Wood Walls and Trim. New interior walls and wood trim should be smoothed with sand-paper and dusted before painting or varnishing. To preserve the grain of the wood, the surface may be rubbed with linseed oil, varnished or shellacked, and waxed. If an opaque finish is desired, semi-gloss paint thinned with 1 pint of turpen-tine per gallon of paint or the primer-sealer previously described for walls may be used as a priming coat on wood. One or two coats of semi-gloss paint should then be applied over the thoroughly dry prime coat, or if a full-gloss finish is desired, the last coat should be a high-gloss enamel. Plastic sheathing and masking tape was not available at the end of the painting project for whatever reason, I have no idea, but you have a Paint Brush that if not cared for will eventually dry up. Last solution that works well, is to take a sopping wet rag, wrapping the Paint Brush up like that burrito you missed wrapping up earlier. This will buy you some time until either you use the paint brush again, or you can properly clean it. OK, let's get started. Step one...supplies. You need a flat brush, a fan, a small detail brush and a couple of Filberts. A filbert is a rounded edge brush that lets you maneuver the paint easily without going outside the edges. Ultimately buy brushes that you like though, and make them work. Fans allow you to blend, for example. I use fans a lot and it's how I graduate color throughout my images. Everything I paint is by hand....no airbrushing or assistants. I want it to be an expression of me and nobody else. You also need an oil painting medium to mix with the oil paint to make it more fluid, and to speed or slow the drying process. Whichever you prefer. Go to the art store and don't be afraid to ask for help....they'll love helping you! A medium is merely an additive liquid which increases gloss, makes it flow easily, preserves the finish over time, keeps it from yellowing. I personally love Galkyd and Galkyd Lite. If that isn't available, buy a medium that looks like liquid amber and is kind of thick. Don't buy watery looking mediums....too hard to work with.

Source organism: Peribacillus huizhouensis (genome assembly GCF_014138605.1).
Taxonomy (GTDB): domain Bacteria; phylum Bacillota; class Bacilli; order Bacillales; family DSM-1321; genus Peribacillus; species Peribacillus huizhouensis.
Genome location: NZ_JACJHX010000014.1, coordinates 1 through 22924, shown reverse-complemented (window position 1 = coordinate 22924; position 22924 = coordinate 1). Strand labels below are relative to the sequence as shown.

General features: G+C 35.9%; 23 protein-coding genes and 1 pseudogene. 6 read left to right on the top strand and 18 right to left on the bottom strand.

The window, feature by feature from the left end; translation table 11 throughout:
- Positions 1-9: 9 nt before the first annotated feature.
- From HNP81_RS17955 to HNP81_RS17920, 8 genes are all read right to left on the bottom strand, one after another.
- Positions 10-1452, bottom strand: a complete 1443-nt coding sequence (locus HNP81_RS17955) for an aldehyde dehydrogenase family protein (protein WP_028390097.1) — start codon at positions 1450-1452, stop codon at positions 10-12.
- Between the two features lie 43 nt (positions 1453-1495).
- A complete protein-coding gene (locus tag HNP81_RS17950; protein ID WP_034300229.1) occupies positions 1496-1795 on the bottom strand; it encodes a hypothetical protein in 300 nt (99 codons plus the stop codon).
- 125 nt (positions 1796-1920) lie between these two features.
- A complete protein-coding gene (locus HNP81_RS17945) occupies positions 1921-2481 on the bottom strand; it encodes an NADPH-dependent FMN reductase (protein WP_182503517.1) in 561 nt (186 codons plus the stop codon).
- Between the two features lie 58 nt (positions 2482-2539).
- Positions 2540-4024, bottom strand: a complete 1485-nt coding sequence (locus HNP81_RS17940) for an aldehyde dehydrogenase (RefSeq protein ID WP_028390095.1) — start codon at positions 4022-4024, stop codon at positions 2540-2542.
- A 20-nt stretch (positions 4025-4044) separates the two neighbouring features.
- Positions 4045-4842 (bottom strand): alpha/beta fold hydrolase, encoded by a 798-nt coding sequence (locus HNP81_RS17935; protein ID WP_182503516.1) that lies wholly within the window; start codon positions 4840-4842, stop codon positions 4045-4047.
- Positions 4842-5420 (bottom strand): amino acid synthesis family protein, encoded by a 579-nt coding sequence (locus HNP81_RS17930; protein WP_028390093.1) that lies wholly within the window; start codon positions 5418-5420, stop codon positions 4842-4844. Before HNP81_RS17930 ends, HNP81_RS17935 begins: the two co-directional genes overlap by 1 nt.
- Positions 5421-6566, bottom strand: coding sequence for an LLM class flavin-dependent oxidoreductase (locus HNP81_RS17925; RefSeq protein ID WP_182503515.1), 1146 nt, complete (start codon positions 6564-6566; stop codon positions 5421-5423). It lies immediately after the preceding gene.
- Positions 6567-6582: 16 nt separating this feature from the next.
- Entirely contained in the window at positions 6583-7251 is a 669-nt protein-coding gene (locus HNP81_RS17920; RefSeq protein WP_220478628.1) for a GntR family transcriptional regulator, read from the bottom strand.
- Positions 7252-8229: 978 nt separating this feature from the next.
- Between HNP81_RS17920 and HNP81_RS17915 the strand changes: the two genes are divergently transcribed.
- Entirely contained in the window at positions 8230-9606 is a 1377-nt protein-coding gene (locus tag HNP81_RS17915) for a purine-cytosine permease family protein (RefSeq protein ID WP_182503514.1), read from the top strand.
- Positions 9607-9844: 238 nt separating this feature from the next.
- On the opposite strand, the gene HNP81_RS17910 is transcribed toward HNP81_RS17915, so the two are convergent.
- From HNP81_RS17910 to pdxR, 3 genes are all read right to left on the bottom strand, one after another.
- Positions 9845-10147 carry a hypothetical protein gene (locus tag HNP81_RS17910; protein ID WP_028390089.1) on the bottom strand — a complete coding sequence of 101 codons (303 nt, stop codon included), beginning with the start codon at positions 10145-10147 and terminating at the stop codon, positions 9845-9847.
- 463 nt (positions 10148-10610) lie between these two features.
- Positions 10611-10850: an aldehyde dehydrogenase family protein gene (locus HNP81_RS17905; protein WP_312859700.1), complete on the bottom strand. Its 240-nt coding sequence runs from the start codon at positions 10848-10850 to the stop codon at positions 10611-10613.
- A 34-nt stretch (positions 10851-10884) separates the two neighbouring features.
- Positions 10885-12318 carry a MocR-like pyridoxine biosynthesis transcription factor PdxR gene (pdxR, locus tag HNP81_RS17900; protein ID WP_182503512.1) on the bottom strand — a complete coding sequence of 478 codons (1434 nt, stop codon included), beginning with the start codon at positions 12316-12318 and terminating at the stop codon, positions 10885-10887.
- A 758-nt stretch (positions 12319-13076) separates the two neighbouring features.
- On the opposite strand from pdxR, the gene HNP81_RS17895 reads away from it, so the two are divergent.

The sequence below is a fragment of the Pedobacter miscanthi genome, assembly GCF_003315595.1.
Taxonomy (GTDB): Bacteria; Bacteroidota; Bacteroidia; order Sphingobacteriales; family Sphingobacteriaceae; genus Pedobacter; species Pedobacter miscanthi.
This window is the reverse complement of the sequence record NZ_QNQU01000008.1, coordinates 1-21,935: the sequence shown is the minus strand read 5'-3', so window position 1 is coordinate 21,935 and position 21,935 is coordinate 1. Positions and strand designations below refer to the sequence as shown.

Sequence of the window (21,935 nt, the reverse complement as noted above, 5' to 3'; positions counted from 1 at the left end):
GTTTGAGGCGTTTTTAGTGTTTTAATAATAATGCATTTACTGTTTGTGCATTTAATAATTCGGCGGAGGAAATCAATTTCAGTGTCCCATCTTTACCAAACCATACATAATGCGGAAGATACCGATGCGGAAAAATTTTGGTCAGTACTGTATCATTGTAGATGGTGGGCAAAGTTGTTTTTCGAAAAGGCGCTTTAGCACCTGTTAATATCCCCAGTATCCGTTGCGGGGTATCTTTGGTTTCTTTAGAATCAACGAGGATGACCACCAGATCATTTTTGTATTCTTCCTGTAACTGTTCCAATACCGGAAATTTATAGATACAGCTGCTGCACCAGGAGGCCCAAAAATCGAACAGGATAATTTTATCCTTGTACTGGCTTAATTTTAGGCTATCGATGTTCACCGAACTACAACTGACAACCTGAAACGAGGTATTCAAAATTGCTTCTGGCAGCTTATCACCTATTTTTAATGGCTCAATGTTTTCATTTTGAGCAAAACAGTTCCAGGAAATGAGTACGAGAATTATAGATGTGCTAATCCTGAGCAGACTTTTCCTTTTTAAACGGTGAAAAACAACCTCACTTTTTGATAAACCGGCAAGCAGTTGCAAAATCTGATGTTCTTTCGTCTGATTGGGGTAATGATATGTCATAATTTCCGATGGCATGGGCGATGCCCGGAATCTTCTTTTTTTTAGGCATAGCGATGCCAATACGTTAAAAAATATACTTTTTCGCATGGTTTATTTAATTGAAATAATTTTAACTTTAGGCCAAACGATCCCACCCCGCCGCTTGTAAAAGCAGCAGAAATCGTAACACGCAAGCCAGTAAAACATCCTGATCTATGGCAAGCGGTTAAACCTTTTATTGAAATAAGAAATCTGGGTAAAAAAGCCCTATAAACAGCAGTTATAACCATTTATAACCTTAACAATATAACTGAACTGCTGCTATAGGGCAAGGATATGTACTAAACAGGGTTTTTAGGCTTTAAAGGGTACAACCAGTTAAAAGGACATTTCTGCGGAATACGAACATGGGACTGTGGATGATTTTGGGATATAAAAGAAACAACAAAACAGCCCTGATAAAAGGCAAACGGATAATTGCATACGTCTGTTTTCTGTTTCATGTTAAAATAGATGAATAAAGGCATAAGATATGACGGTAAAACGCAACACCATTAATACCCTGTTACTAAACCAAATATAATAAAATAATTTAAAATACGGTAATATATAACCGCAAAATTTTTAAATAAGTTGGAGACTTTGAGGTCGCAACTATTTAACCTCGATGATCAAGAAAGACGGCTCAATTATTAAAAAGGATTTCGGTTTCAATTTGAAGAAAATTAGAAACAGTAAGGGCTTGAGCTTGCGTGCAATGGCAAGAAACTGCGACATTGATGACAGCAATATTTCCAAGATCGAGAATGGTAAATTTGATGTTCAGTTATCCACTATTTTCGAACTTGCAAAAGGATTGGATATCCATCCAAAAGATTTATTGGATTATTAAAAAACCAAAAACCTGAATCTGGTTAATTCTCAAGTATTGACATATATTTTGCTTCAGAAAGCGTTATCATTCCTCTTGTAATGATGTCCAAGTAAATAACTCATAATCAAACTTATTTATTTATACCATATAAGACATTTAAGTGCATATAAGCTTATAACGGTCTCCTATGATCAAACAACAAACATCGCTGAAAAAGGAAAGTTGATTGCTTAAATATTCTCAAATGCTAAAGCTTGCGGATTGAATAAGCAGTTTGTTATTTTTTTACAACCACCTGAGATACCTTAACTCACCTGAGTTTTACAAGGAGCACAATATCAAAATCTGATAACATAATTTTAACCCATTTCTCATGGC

Building a monochromatic theme simply uses a single color in graduating shades like cream, beige and brown. It is hard to go wrong with this color palette, so everyone can use it successfully. But unless variations of the one color used are handled with flair, this can be an unexciting look. Emotional: I think every parent wants their child to be emotionally contented and stable, to have a strong sense of self worth and self esteem. Imaginative play gives children the opportunity to work through aspects of their lives they are struggling with. It allows them the space in which to examine and change and minimize consequences of their own actions and experiment with different end results to situations. This playing helps children "work through" difficult emotional situations and to develop positive coping strategies. So lets start with Warm and Cool. When thinking about Warm, think about a desert panorama of gold, brown and earth tones. When thinking about Cool think of colors in the artic such as gray, black, white or think of the deep blue sea such as deep blues, blue greens and turquoise. Everyone can wear just about any color, the difference is in the shade of the color. When thinking of clothing, makeup or accessories, visualize Cool as a color with a drop of silvery-blue. Visualize Warm as a color with a drop of gold. For example, if you put a drop of gold to a red sweater it becomes a Warm red, but if you put a drop of silvery blue it becomes a Cool red. Colors that are equally removed from a reference color are triadic colors. Since these color schemes can become too intense, unless they are very toned down, they are very problematic to manage. This color combination works well in a child's room, and it can be used effectively in a kitchen.